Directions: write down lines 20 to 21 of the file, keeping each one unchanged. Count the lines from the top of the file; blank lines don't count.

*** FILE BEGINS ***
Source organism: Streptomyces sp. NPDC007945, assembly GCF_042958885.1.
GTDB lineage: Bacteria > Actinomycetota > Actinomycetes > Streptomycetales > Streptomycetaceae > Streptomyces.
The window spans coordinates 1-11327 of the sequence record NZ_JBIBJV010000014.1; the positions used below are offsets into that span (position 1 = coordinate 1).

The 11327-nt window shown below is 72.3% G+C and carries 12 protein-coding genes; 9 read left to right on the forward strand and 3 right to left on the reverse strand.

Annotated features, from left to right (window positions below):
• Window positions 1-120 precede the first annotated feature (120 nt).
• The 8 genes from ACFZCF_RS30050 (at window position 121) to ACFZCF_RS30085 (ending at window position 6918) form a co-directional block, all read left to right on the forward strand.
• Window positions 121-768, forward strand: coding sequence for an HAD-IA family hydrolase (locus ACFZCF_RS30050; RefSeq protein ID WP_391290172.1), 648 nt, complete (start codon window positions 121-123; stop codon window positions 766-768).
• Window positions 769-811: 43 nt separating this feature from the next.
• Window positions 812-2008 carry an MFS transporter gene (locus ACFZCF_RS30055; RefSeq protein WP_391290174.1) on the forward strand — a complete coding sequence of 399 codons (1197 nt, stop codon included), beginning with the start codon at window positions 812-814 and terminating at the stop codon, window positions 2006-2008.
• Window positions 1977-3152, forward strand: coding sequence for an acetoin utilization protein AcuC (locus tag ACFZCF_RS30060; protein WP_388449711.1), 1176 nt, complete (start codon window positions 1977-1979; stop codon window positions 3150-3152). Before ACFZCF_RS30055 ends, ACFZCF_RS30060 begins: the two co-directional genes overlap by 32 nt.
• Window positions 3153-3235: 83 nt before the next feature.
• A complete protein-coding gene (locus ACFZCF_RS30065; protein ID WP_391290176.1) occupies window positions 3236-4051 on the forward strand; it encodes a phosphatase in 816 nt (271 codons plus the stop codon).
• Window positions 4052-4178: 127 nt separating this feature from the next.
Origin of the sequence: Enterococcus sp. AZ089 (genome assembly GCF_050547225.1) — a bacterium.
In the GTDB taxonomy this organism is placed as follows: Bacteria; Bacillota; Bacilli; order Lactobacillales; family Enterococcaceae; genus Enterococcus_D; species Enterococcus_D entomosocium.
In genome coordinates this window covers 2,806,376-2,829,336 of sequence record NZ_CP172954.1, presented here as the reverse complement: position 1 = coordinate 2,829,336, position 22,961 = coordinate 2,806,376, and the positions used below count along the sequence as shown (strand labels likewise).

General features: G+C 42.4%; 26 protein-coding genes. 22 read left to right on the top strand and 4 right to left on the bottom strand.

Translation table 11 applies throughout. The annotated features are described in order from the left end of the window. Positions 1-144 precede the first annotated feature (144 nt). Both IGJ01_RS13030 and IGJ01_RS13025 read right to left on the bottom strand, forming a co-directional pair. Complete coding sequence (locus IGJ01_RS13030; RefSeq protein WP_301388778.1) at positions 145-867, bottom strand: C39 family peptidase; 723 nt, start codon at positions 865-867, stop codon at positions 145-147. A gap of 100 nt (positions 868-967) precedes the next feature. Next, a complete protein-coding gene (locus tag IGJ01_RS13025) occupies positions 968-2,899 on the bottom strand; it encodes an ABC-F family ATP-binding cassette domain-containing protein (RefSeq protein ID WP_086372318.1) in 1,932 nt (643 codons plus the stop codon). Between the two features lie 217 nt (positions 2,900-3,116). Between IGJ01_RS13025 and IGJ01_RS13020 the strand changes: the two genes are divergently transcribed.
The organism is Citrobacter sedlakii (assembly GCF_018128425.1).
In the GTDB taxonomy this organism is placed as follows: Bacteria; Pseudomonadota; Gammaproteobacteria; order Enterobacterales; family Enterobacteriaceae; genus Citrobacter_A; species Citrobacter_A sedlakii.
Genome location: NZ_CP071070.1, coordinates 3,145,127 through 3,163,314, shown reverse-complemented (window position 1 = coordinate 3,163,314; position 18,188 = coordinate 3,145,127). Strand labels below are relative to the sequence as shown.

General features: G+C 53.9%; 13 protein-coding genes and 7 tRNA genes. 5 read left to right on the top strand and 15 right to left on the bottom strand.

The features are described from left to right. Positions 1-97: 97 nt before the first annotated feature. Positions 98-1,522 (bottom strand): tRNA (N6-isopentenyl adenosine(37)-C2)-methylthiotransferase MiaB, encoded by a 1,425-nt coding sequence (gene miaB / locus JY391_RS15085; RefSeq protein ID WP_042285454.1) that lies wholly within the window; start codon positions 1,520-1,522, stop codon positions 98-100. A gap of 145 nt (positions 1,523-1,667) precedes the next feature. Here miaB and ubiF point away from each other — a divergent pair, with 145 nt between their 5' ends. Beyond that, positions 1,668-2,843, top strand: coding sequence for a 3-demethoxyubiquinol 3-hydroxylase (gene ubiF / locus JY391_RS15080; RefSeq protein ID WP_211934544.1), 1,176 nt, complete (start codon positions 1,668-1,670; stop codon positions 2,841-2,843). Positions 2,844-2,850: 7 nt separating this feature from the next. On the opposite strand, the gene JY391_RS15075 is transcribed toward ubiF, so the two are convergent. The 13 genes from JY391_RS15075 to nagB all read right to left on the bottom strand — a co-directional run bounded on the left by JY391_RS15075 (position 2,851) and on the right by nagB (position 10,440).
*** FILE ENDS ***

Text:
The organism is Citrobacter sedlakii (assembly GCF_018128425.1).
In the GTDB taxonomy this organism is placed as follows: Bacteria; Pseudomonadota; Gammaproteobacteria; order Enterobacterales; family Enterobacteriaceae; genus Citrobacter_A; species Citrobacter_A sedlakii.